Babes in the Dirt at MotoVentures
A dozen women from all over the U.S. geared up and threw a leg over their dirtbikes for the Babes in the Dirt weekend in Anza, California, last October.
“Today, we’re at MotoVentures doing some hands-on training with some gals that want to become better motorcyclists,” said Ashmore Ellis, co-founder of Babes Ride Out and Babes in the Dirt. Ellis added that the goal is for riders to end each day feeling “really comfortable on the bike, knowing how it handles, and everything in between.”
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The first day began bright and early under a gray sky, and as women arrived or emerged from their campsites at the MotoVentures facility, there was a buzz of excitement, nerves, and camaraderie. Ladies from all walks of life introduced themselves and shared where they were from, including places like Temecula, California’s High Desert areas, Las Vegas, and Oregon. The group collectively gasped “Wow!” when one rider said she traveled from Alaska.
Geared up and ready to go, Andre LaPlante, owner of MotoVentures and a USMCA-certified instructor, called everyone together for the riders meeting. LaPlante detailed the weekend’s activities, telling the group they’d become proficient in sit-down turns, braking exercises, and stand-up riding. Other exercises included hill riding and turning, slalom exercises, a beam ride (to represent a rut or single track), and finally, the dreaded sand wash.
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Groans were heard in the group. One woman said, “I’m terrible in sand,” and many heads nodded in agreement. LaPlante smiled and confidently said, “You won’t be by the end of Sunday.”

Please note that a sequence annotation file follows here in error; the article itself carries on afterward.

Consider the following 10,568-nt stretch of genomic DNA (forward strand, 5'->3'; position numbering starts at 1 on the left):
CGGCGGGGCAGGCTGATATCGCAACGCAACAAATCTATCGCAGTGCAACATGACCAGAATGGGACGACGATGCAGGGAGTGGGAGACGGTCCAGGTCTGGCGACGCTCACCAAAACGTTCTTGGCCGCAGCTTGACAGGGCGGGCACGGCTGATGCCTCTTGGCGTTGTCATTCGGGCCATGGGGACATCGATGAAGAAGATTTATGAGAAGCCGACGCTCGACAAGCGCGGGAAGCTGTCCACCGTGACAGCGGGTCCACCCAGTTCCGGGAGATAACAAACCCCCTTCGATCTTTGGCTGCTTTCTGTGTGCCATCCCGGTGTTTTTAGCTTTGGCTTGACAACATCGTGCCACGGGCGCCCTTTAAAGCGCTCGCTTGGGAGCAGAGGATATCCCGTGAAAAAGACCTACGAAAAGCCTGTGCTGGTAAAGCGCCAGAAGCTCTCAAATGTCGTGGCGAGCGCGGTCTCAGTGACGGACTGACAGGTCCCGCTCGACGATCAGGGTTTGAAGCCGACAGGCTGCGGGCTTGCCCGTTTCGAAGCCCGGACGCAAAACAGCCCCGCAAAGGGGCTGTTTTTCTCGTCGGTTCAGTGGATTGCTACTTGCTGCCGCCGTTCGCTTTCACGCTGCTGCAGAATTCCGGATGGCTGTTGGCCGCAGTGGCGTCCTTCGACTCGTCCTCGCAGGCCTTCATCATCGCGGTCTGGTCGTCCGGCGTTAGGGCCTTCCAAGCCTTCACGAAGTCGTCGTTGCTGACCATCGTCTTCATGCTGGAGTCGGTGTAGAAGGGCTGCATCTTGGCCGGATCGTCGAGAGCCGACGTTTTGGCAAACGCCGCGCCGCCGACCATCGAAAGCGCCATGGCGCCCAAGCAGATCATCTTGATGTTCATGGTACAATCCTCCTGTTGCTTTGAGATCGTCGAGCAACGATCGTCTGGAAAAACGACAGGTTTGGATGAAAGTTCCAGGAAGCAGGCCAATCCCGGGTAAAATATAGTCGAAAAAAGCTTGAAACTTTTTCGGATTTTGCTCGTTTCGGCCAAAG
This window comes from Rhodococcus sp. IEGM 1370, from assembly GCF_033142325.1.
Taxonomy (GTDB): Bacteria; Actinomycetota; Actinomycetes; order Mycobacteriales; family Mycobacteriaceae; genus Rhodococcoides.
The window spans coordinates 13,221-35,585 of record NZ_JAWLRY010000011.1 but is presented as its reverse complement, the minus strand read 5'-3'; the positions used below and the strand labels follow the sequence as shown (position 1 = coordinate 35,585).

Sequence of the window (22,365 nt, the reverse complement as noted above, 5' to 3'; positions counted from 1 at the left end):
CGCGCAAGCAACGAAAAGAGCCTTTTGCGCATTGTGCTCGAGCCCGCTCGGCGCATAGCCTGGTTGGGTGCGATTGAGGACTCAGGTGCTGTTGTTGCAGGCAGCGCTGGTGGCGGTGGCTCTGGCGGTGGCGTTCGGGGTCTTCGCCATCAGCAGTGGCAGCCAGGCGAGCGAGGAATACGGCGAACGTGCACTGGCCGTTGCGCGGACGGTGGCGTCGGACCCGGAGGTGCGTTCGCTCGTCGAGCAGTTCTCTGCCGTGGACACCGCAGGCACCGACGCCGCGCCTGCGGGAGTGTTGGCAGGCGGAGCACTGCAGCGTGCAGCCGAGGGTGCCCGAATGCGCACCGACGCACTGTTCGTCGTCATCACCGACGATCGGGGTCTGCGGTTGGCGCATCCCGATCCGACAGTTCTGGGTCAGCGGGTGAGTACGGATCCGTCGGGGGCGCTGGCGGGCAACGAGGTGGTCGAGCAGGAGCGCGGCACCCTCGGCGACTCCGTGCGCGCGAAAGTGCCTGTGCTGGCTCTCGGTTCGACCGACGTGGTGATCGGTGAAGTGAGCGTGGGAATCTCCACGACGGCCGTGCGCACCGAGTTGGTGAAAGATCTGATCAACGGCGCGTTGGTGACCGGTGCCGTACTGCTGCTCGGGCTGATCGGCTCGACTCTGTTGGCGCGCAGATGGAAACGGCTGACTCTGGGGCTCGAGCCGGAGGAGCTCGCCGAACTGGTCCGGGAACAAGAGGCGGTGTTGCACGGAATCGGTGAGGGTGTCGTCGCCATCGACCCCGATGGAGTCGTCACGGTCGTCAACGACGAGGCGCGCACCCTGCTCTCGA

After an hour explaining what was to come, with some storytelling in between, there was a mix of hesitation and excitement on the faces of the riders. Recognizing this, Ellis stood up and asked the group, “Is anyone nervous?” A bunch of hands shot straight up. “You have nothing to worry about,” she said, “so everyone stand up!”
A natural leader with a joyous presence, Ellis had everyone shake out their arms and jump around, wiggling the jitters out. Feeling better and with the adrenaline urging them forward, the ladies mounted their bikes and roared away in a single file line for the first group ride.
After the ride, LaPlante collected the riders together, had them shut off their engines, and explained the first lesson of the day. He was supported by two of MotoVentures’ instructors, Matt Kelly and Kylee Nordby, who are also USMCA certified. Keeping a sharp eye on all the students, the three worked seamlessly together while encouraging proper techniques and cheering everyone on.
When body positioning needed to be corrected, LaPlante provided honest feedback and adjusted the riders so that they could try the exercise again in the correct position. Seemingly tireless, LaPlante clicked through the drills with the riders until he was satisfied that everyone had completed the task correctly. He explained that riders become better and more confident once they master a solid foundation of technical skills and fundamentals like stand-up riding, counterbalancing, braking, and hill-riding techniques – “the fun stuff,” he exclaimed with a big smile.